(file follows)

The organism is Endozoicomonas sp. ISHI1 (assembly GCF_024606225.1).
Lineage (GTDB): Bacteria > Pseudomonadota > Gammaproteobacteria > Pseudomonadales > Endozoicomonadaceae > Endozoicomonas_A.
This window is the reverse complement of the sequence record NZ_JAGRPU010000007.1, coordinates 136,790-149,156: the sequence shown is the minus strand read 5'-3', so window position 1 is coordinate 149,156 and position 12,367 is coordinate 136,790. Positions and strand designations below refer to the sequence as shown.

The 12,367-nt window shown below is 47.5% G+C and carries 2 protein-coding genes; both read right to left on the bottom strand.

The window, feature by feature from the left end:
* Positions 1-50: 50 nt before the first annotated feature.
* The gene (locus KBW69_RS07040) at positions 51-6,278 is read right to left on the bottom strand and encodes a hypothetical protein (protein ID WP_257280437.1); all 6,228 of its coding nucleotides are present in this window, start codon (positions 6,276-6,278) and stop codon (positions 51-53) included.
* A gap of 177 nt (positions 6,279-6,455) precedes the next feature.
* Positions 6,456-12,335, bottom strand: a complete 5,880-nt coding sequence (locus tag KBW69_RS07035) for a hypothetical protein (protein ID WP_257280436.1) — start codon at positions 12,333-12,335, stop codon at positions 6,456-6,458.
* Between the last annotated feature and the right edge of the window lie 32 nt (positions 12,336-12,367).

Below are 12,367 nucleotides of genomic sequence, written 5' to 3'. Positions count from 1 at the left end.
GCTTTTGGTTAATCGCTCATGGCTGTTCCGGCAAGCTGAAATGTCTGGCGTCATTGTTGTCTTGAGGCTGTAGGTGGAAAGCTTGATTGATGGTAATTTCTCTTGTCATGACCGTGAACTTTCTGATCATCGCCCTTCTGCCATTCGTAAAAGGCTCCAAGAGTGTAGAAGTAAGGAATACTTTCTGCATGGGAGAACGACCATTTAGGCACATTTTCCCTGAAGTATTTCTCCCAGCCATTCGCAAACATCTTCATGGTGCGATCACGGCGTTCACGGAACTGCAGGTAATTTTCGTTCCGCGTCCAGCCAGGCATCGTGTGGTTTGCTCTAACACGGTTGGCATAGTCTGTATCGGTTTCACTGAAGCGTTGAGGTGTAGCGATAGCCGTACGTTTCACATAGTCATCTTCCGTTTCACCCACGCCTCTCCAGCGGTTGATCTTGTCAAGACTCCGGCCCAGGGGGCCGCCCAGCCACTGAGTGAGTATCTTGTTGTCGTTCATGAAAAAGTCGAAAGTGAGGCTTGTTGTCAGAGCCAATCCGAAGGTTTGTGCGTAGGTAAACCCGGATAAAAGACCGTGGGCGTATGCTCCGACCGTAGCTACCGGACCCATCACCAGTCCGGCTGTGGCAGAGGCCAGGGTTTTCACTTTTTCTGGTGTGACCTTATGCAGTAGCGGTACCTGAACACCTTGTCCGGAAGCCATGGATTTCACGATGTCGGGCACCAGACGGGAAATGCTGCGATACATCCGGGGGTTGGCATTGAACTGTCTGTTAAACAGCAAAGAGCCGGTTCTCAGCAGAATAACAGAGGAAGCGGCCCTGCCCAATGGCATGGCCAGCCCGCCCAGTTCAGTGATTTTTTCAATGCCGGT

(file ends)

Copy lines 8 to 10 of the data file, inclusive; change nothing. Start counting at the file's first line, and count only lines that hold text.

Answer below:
* A gap of 177 nt (positions 6,279-6,455) precedes the next feature.
* Positions 6,456-12,335, bottom strand: a complete 5,880-nt coding sequence (locus tag KBW69_RS07035) for a hypothetical protein (protein ID WP_257280436.1) — start codon at positions 12,333-12,335, stop codon at positions 6,456-6,458.
* Between the last annotated feature and the right edge of the window lie 32 nt (positions 12,336-12,367).